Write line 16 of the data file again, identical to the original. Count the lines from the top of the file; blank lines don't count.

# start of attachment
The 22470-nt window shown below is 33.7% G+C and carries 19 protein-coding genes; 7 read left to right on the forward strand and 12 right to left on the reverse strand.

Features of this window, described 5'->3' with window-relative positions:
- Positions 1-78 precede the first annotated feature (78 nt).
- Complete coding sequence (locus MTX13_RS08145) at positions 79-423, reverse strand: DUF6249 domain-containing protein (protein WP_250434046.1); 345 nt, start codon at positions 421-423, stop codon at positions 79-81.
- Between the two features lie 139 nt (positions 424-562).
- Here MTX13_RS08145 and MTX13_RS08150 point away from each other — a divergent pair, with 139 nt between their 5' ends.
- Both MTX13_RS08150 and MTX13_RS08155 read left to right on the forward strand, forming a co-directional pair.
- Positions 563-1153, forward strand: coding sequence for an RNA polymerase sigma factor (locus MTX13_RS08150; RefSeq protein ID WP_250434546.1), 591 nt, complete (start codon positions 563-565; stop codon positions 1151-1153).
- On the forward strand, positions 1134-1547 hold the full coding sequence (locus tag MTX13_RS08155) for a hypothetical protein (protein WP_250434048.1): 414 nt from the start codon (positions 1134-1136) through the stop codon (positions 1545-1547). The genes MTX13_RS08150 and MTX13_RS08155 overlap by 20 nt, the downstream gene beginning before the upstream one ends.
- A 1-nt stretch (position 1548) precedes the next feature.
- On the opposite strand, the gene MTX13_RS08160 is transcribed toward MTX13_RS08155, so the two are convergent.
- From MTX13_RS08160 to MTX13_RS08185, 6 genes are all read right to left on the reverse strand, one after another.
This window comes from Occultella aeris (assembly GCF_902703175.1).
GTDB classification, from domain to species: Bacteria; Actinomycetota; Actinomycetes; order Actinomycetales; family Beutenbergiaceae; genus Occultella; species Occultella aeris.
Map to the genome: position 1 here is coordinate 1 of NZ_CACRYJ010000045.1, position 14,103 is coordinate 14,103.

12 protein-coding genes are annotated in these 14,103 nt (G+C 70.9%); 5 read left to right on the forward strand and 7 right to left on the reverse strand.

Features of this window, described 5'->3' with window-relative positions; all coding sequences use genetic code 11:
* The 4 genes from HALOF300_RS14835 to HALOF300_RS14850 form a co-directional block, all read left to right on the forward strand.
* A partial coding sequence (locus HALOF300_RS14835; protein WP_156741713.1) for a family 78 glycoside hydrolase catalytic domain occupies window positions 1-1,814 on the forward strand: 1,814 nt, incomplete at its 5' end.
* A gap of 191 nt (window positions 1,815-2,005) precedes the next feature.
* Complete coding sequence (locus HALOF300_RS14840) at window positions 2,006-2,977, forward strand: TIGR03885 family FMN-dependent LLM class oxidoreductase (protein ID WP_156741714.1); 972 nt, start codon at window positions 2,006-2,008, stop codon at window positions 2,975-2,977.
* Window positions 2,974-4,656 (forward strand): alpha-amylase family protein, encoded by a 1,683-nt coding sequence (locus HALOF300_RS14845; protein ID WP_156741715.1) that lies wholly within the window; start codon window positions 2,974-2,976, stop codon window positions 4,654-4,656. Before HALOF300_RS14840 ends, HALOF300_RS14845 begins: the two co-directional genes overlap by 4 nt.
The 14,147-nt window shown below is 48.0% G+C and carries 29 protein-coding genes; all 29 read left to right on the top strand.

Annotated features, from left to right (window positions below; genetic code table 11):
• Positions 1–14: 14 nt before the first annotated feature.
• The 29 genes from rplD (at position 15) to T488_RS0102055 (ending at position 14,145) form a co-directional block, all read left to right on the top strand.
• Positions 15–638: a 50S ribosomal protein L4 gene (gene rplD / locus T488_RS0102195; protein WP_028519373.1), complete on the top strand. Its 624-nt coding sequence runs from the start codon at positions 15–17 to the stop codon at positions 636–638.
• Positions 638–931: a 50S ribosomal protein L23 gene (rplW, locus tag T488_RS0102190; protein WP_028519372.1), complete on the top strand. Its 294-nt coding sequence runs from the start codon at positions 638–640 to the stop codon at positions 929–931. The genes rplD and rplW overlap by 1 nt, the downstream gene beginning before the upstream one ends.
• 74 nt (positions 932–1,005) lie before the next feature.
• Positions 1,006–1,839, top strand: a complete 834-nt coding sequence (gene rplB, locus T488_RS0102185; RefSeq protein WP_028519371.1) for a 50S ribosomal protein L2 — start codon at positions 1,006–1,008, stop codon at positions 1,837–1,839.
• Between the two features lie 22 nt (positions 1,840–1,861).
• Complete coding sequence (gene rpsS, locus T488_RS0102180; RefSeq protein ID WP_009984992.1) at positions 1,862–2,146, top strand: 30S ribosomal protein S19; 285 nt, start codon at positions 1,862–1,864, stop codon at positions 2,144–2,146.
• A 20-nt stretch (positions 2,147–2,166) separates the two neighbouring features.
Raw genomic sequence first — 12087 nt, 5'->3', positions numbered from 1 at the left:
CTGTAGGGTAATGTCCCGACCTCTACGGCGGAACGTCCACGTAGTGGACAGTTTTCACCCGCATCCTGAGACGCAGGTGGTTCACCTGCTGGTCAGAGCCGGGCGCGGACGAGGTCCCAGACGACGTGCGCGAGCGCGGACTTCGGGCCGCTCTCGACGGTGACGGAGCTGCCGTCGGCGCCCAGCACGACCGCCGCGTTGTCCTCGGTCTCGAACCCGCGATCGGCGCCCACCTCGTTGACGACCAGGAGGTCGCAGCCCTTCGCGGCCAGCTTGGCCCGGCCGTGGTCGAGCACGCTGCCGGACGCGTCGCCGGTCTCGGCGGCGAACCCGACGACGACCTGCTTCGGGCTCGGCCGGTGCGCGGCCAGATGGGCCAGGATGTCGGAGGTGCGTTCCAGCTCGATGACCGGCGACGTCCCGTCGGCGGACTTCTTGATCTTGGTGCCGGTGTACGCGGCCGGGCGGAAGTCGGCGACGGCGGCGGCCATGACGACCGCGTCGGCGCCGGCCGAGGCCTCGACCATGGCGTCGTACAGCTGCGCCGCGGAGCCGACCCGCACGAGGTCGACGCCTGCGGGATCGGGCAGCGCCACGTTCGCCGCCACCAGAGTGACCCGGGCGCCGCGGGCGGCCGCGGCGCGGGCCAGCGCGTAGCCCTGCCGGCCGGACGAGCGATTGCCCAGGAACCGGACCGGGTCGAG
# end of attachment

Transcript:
12 protein-coding genes are annotated in these 14,103 nt (G+C 70.9%); 5 read left to right on the forward strand and 7 right to left on the reverse strand.